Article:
Also known as Chinese radish, it is versatile in cooking and packed with valuable nutrients for fitness
Healthy gut, the 10 foods richest in soluble fiber
A typical vegetable of the winter months, daikon is also known as Chinese radish. When naming it, it is necessary to remember that, compared to the vegetable just mentioned, it has a much more delicate flavor.
Versatile in the kitchen, it has a surprising nutritional profile. Describing it means calling into question the presence of vitamin C – in one hectogram of product we find about 220 mg – but also the content of B vitamins, essential for the proper functioning of the metabolism.
Daikon also contains vitamin K, the contribution of which helps blood clot. How can we not mention the presence of potassium, a mineral that plays a crucial role when it comes to blood pressure regularity and, consequently, to heart health?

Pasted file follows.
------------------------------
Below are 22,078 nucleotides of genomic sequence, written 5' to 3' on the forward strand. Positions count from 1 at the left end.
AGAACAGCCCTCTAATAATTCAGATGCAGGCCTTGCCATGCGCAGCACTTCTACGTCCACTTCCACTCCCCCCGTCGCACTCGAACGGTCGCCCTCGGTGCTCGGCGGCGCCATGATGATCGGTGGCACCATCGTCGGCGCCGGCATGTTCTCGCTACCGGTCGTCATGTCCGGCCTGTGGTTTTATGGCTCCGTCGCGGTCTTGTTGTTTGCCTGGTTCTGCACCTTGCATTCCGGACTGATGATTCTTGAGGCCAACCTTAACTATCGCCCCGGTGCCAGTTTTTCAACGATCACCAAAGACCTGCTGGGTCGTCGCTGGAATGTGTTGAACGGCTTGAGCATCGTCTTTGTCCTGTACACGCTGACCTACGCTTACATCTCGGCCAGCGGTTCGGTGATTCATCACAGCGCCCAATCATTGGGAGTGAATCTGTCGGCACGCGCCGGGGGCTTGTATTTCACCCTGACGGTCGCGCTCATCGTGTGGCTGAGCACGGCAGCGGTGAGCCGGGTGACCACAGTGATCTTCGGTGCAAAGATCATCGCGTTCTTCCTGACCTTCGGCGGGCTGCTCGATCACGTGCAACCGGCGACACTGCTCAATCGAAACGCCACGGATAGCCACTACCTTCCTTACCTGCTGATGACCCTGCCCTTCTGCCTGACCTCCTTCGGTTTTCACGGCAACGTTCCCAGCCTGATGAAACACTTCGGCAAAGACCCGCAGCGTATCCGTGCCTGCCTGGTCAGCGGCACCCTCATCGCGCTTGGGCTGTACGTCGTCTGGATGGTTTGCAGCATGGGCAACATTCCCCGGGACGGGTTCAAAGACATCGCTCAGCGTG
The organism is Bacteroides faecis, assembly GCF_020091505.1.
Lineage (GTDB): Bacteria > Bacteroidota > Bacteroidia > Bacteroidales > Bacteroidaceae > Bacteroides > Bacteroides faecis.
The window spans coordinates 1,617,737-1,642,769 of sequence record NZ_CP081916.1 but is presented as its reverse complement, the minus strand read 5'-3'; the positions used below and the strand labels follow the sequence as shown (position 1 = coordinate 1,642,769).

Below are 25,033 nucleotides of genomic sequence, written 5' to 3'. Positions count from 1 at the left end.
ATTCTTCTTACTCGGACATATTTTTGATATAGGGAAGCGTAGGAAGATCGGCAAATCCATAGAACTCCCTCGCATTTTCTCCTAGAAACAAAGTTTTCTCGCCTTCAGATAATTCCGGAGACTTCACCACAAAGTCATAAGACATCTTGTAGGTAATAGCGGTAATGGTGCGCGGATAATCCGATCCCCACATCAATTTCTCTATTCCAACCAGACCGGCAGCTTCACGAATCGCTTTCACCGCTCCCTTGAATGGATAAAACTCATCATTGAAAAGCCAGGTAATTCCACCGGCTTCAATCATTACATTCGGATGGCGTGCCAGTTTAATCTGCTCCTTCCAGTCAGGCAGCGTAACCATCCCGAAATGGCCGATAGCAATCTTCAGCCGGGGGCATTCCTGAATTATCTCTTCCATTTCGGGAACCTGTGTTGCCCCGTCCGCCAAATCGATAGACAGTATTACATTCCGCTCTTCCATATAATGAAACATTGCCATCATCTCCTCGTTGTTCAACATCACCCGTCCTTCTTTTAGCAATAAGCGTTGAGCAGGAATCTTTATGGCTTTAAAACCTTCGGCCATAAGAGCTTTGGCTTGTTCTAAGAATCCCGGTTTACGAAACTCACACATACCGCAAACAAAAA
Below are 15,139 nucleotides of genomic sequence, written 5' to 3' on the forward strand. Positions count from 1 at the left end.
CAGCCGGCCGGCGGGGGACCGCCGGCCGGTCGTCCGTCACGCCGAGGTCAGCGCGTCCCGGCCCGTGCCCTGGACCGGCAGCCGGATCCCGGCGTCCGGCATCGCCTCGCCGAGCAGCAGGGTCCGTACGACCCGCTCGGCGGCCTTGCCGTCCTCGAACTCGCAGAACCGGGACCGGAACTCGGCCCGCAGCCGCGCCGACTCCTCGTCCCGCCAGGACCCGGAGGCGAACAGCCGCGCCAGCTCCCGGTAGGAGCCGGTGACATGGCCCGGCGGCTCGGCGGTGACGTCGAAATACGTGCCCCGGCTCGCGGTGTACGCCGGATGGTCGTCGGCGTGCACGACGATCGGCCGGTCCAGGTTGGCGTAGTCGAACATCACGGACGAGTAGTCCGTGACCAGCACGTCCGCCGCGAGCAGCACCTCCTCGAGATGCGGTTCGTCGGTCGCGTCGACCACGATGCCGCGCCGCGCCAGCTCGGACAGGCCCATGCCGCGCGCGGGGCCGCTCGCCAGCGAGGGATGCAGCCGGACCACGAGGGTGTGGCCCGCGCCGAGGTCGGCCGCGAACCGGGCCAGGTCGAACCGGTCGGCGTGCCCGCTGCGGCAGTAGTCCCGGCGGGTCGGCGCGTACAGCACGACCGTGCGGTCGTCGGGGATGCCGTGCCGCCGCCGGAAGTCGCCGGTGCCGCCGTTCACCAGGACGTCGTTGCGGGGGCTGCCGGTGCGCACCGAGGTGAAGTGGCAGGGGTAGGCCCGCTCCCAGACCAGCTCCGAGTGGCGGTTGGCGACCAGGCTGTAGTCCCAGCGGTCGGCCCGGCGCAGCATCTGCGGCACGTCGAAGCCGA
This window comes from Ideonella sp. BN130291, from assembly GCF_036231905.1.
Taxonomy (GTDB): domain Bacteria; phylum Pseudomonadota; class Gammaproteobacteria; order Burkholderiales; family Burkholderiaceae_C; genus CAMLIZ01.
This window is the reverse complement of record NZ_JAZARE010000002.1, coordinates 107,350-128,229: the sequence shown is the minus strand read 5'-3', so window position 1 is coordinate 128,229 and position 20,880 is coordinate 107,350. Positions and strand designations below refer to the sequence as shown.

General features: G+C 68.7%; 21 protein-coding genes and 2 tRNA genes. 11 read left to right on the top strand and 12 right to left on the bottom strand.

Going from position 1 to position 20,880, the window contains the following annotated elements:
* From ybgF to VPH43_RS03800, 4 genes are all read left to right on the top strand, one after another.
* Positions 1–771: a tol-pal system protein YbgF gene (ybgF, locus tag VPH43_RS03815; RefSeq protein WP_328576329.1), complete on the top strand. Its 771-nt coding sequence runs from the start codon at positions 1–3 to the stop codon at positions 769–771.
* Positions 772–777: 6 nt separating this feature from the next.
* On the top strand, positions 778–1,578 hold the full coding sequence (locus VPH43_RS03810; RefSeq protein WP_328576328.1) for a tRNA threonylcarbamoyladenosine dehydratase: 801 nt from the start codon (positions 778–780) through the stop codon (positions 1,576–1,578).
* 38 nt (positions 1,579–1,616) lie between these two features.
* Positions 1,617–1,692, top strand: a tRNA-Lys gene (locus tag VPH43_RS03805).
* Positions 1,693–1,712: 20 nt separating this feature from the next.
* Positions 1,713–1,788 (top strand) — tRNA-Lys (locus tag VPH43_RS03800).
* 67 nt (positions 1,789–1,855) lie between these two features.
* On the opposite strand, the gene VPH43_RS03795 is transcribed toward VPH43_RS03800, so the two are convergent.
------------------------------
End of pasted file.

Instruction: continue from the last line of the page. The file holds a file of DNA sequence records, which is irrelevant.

As highlighted by the experts of the Humanitas group, eating daikon helps to keep the absorption of cholesterol under control. Furthermore, the Chinese radish is also a marvelous ally of intestinal regularity.
For these benefits, we must say thanks to the presence of fiber. Just to give some numbers, we remind you that in 100 grams of daikon it is possible to find about 1.5 grams of these precious nutrients.
As mentioned above, daikon also has the advantage of being very rich in antioxidants. Among those it provides we can mention vitamin C, but also selenium. As for minerals, the presence of copper and iron, necessary for our body to produce red blood cells, is also worthy of mention.
When it comes to daikon, it is also necessary to call into question some precautions that are good to adopt if you decide to try it. These include the awareness of the presence of goitrogens, molecules of plant origin that can be classified in the context of antinutrients. How do they work? By interfering with iodine metabolism and, consequently, putting thyroid function at risk. For this reason, if you have problems with this gland, you should avoid taking daikon.
For specific references, the best thing to do is to consult your doctor. If there are no contraindications, you can safely introduce daikon into your diet. As mentioned above, it is a very versatile vegetable in the kitchen, which can be used to prepare tasty soups but also eaten raw.